5th Day of Randonneurmas: Garmin Vista HCx GPS

The 12 Days of Randonneurmas rolls onward with something for the technical side of randonneuring. We all somehow managed with cue sheets and maps (and asking for directions — ha!) and I was determined to hold out as others bought GPS units and started talking this strange language of waypoints and signal sensitivity. But once I started carrying a GPS on the tandem it became a regular part of our randonneuring experience.

Hands down the best GPS (in my experience) for randonneuring is the Garmin eTrex Vista HCx. MG carried it on the D.C. Randonneurs’ Woodbine Wallop 200K this Saturday and raved about knowing where she was on the route at all times, especially after dark.

The Vista HCx Mounted on a Nitto Lamp Holder
The Vista HCx Mounted on a Nitto Lamp Holder

Garmin makes bike-specific Edge models but they have to be recharged at home. The Vista HCx, which is technically for trail use, relies on common AA batteries that can be changed during the ride without the loss of data. With high-capacity NiMH rechargeables, I can get about 15 hours use before changing batteries.

The Vista HCx is still a little brick on the handlebars. But, the backlight is strong and the turn-by-turn prompts work really well once you get the hang of making routes on Garmin’s Mapsource software. Check out Nick Bull’s tutorial for the ins and outs. The Vista HCx runs about $300 but can sometimes be had as a bundle with other accessories for less — REI puts it on sale occasionally. One more gadget, but this one is terrific when you need it. And, it makes a pretty good automobile GPS if you can live without voice prompts.

Tomorrow: Something less expensive.


2 thoughts on “5th Day of Randonneurmas: Garmin Vista HCx GPS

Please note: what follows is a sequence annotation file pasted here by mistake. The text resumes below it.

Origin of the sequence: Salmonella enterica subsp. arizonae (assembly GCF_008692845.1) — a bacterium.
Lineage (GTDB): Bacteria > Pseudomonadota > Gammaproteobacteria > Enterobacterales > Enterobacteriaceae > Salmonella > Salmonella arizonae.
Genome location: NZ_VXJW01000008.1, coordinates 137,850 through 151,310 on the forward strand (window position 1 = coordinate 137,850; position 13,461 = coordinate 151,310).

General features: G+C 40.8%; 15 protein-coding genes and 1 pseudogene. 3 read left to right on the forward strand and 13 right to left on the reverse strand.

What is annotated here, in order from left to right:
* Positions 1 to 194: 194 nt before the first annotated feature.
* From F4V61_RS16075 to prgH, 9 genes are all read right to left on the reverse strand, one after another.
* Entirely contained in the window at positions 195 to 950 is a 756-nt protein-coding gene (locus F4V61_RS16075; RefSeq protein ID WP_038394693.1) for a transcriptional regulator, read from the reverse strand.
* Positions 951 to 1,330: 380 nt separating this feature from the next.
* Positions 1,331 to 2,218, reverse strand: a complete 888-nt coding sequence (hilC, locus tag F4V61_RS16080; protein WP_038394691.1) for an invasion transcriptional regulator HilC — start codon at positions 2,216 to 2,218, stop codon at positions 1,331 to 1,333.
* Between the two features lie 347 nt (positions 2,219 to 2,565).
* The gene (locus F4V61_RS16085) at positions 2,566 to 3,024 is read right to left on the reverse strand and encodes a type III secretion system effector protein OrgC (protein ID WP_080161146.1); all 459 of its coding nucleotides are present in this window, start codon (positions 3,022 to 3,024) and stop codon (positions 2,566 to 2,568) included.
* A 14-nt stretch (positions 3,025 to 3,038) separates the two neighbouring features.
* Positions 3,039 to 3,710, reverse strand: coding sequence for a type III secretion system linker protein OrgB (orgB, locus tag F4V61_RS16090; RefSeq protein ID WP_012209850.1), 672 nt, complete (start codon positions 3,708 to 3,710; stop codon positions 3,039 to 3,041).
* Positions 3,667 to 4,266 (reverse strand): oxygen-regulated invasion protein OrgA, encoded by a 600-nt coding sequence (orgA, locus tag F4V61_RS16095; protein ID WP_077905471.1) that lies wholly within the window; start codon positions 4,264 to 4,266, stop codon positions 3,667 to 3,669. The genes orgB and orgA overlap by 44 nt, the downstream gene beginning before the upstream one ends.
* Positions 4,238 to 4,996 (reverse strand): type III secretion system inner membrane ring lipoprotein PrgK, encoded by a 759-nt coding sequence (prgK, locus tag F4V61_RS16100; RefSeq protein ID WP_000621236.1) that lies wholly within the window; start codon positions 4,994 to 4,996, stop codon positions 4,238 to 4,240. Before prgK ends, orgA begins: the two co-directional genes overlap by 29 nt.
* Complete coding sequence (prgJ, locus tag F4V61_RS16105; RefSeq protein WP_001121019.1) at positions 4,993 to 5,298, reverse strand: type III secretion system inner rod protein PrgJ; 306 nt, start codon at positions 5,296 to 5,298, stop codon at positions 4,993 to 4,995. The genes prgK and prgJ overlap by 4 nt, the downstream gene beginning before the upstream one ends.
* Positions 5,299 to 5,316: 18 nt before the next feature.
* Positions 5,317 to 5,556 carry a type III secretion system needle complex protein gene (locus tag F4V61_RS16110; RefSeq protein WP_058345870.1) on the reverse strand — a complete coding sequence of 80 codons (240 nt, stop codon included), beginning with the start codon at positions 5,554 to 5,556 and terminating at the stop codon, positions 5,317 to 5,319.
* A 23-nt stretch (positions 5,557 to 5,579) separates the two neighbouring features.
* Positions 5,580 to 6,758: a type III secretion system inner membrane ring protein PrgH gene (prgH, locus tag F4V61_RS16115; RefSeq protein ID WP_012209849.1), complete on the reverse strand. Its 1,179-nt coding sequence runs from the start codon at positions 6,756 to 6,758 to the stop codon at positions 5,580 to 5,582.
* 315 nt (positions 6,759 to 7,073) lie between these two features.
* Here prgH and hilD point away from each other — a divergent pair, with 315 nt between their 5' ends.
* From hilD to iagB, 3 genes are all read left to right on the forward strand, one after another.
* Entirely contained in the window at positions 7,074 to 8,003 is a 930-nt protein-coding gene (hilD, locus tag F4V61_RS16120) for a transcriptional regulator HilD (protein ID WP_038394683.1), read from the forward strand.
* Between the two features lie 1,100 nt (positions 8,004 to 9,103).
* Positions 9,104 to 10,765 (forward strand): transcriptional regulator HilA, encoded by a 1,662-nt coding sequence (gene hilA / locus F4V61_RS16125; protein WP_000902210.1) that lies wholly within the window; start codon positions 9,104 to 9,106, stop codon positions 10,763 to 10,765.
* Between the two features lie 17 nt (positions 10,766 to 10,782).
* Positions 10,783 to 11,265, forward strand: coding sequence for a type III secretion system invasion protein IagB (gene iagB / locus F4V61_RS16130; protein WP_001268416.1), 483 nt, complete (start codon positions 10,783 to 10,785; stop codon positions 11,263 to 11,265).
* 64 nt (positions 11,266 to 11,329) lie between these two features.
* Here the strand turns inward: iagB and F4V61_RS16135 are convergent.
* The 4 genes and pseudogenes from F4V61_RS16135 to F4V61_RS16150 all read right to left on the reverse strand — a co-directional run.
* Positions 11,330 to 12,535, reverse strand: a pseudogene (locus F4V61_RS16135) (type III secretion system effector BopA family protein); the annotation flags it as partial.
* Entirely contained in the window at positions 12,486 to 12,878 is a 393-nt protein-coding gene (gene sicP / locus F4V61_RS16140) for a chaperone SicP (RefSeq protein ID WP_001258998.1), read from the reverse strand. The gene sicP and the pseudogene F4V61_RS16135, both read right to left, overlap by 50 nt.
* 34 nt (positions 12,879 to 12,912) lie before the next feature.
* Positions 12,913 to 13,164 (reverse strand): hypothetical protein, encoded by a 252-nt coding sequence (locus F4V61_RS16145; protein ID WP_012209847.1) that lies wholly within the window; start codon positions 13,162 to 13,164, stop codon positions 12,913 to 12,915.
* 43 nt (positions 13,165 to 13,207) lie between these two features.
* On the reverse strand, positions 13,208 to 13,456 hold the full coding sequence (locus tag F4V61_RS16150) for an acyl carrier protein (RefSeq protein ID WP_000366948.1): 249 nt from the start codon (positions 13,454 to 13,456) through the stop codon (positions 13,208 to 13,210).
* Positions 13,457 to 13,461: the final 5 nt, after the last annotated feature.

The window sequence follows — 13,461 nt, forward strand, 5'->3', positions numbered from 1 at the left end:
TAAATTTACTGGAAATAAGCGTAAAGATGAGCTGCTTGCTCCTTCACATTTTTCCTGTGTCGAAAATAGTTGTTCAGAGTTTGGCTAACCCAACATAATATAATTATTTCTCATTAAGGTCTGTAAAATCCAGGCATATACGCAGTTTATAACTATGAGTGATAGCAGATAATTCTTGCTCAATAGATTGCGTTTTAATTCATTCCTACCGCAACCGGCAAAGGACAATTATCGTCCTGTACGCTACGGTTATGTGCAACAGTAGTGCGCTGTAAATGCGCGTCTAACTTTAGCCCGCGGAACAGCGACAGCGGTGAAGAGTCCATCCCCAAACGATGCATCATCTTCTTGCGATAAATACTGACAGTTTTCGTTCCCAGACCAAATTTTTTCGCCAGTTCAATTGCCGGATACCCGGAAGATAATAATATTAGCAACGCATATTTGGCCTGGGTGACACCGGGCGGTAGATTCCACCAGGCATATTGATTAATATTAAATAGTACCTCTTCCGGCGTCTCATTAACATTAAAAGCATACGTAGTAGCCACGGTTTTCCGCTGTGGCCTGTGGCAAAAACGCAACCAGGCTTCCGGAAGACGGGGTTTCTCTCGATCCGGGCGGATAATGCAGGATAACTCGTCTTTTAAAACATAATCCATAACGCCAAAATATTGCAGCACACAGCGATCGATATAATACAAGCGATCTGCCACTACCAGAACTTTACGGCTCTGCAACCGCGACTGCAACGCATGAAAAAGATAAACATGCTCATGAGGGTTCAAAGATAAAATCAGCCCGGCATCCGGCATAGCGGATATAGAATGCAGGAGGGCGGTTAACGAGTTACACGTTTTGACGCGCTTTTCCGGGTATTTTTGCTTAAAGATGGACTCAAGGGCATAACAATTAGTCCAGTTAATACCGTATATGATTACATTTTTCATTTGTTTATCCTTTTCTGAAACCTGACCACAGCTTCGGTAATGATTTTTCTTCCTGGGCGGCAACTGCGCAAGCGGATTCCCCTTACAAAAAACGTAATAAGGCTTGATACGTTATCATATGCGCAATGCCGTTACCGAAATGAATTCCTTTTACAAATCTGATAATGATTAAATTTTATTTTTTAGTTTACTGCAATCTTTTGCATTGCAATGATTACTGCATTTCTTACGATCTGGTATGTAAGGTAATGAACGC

1. Two comments: First, for using the Garmin Edge on brevets, some people have figured out how to lash-up a USB-connected AA-powered auxiliary power supply. I know nothing more about how they do this, but searching on the radnon Google group might get you a link.

    Also, we noticed on the Woodbine Wallop that an HCx with the latest mapping software, set to navigate as a bicycle going for “fastest time”, navigates quite differently than a Cx with prior generation mapping software, set to navigate as a bicycle going for “shortest distance”. The point being: 1) before you download a route to your GPS, check that for your mapping software the route calculated on the PC matches with the cue sheet, and 2) learn by trial and error what settings on the GPS and PC will make it so that the GPS navigates the same as the route that is computed on your PC. Since this varies across GPS models, across mapping software versions, and across the settings chosen for each, it is ultimately up to the individual randonneur to figure out what works best for them, using trial and error. Always take and follow a cue sheet!

  2. A trick that was passsed on word-of-mouth but which I had the good fortune to benefit from: Tie that sucker down! I attach the leash, and wrap the excess around the stem and then click it into the mount. And a good thing I do!:

    Recently I came to an abrupt stop, in a ‘semi-horizonta’l position and the ‘brick’ popped out of the mount and ….dangled only inches from Terra Firma! No harm done but it might have been a different story if my HCx had been riding ‘Allure Libre’ if you know what I mean.

    Yr Pal Dr C

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